Gambling proponents announced a proposed constitutional amendment March 24 to allow video slot machines at the seven racetracks in Ohio. The proposal, which calls for slots at non-track sites in Cincinnati and Cleveland, would also allow voters in counties with racetracks to vote in four years on establishing full casinos with table games in those areas.
Gambling interests have agreed to poll Ohio voters on the issues of casinos and video lottery terminals at racetracks in the state. The decision came during a March 24 meeting loosely dubbed the Ohio Gaming Summit.
A meeting of Ohio gambling interests, including representatives of the state's seven racetracks, is scheduled for March 24 in Columbus.
A supporter of video lottery terminals at Ohio's seven racetracks said Nov. 8 there is an "excellent chance" the proposal would go before Ohio voters in a November 2005 referendum.
The Ohio House of Representatives, by a slim margin, has defeated a proposal to allow video lottery terminals at the state's seven racetracks.
A proposal to allow Ohioans to vote on the issue of video lottery terminals at the state's seven racetracks will be introduced again in the legislature.
Legislation to put the issue of racetrack video lottery terminals on the ballot in March 2004 has been killed in the Ohio General Assembly, a lobbyist said Dec. 2, the deadline to get the measure passed.
Legislators continue to work on a compromise on racetrack video lottery terminals as a deadline nears to get the measure on the March 2, 2004 ballot in Ohio.
A compromise proposal to put the issue of racetrack video lottery terminals before voters has been offered in the Ohio Senate, though it must pass the General Assembly by Dec. 3 if it is to make the ballot.
The issue of video lottery terminals at Ohio's racetracks died in the state Senate June 25.
The issue of video lottery terminals at Ohio racetracks still has a chance for passage in the state Senate, though it may be a longshot.
A resolution to place the issue of racetrack video lottery terminals on the November ballot will be introduced in the Ohio Senate, probably the week of June 3, Sen. Louis Blessing said. The Senate recently removed a proposal for VLTs from the proposed state budget.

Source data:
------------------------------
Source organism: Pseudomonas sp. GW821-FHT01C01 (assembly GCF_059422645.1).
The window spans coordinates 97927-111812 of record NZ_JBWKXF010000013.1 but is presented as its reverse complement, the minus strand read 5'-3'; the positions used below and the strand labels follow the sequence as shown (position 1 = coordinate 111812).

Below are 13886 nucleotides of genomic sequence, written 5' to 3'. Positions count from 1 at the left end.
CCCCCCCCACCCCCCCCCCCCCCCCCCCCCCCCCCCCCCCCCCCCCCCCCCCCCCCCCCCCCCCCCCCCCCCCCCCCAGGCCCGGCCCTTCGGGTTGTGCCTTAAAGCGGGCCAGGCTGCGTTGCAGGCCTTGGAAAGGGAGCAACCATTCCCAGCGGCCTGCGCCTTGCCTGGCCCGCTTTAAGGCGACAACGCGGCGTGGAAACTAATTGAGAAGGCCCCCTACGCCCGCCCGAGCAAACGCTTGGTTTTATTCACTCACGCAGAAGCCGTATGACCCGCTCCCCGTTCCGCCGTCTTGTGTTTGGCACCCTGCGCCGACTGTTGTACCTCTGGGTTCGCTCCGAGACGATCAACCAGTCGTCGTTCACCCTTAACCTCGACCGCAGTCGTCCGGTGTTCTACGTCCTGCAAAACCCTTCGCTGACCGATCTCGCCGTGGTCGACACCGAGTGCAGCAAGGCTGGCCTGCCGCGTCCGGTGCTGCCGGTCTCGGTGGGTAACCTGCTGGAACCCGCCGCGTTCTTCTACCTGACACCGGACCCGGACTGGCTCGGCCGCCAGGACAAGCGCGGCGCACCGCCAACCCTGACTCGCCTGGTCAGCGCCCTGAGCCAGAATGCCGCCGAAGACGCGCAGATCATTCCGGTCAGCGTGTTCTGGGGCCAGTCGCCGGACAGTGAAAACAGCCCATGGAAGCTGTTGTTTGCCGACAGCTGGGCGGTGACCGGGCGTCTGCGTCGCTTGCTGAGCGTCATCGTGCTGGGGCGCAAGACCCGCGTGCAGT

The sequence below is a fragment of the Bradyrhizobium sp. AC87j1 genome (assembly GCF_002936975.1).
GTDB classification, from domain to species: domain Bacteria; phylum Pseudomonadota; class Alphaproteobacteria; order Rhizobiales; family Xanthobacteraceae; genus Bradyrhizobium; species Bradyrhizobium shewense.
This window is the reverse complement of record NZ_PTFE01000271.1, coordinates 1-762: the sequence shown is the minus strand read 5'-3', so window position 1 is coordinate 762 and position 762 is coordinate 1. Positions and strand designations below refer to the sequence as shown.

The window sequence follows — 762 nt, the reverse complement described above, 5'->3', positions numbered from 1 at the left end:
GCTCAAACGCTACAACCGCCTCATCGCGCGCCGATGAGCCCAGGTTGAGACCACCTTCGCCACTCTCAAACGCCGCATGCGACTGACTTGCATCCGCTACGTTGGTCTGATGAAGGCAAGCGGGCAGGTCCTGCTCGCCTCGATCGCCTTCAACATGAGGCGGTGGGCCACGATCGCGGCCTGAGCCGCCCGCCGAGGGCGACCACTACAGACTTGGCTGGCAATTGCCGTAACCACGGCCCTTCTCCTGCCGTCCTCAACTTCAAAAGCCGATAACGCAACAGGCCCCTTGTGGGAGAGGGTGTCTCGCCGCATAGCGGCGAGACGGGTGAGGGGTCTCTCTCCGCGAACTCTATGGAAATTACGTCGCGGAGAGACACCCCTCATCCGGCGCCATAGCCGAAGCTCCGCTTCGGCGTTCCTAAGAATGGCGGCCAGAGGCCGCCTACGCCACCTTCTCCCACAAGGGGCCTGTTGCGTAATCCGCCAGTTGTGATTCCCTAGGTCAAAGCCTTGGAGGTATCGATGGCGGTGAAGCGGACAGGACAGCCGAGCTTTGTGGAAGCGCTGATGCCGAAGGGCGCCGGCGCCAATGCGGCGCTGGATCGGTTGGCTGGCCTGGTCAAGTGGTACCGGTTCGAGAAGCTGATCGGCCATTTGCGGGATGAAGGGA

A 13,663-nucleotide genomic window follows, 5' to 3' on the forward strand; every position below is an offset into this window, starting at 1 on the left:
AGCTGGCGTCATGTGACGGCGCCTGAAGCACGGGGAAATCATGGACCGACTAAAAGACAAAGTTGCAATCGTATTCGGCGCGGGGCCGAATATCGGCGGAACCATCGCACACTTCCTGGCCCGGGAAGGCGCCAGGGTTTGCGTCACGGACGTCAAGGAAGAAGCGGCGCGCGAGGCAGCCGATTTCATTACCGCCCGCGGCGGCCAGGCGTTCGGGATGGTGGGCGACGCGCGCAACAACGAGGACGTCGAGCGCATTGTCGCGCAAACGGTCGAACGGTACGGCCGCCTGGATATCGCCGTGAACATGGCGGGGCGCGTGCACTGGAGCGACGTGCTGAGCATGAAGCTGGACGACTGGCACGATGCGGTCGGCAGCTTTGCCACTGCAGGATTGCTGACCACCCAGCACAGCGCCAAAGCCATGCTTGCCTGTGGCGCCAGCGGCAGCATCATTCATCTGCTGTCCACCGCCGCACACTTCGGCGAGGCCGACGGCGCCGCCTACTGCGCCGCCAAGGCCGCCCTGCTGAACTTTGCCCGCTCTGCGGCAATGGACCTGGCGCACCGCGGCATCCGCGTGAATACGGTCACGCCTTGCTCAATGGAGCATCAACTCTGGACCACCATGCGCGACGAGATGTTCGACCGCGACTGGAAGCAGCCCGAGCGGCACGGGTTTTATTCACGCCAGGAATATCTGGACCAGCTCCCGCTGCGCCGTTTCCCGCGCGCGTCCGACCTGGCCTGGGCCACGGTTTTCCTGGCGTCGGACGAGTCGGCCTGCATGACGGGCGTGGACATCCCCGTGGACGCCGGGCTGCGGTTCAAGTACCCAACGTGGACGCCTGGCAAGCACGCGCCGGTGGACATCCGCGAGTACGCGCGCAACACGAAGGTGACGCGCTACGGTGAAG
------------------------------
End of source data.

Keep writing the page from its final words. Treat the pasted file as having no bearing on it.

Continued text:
The Ohio Senate is considering legislation to place on the November ballot a constitutional amendment to legalize video lottery terminals at Ohio racetracks.
The Ohio House of Representatives April 9 passed a t wo-year budget that opens the door for a public vote on video lottery terminals at Ohio's seven racetracks.
The issue of video lottery terminals at Ohio racetracks is again being discussed in the Ohio General Assembly. The latest proposal would put the question up for public vote later this year.
Emergency legislation to authorize video slot machines at Ohio's seven racetracks is apparently dead in current session of the legislature.
Gov. Bob Taft has again warned the Ohio legislature that he would veto any bill allowing video slot machines at the state's seven commercial racetracks. Taft issued a terse written warning he would veto the bill that would bring in an estimated $500 million for primary and secondary education.
Legislation to authorize 14,000 video slot machines at Ohio's seven racetracks was introduced Nov. 19. The bill, which includes an emergency clause that requires a two-thirds vote by the Senate and House, was introduced by Sen. Louis Blessing, whose district includes River Downs.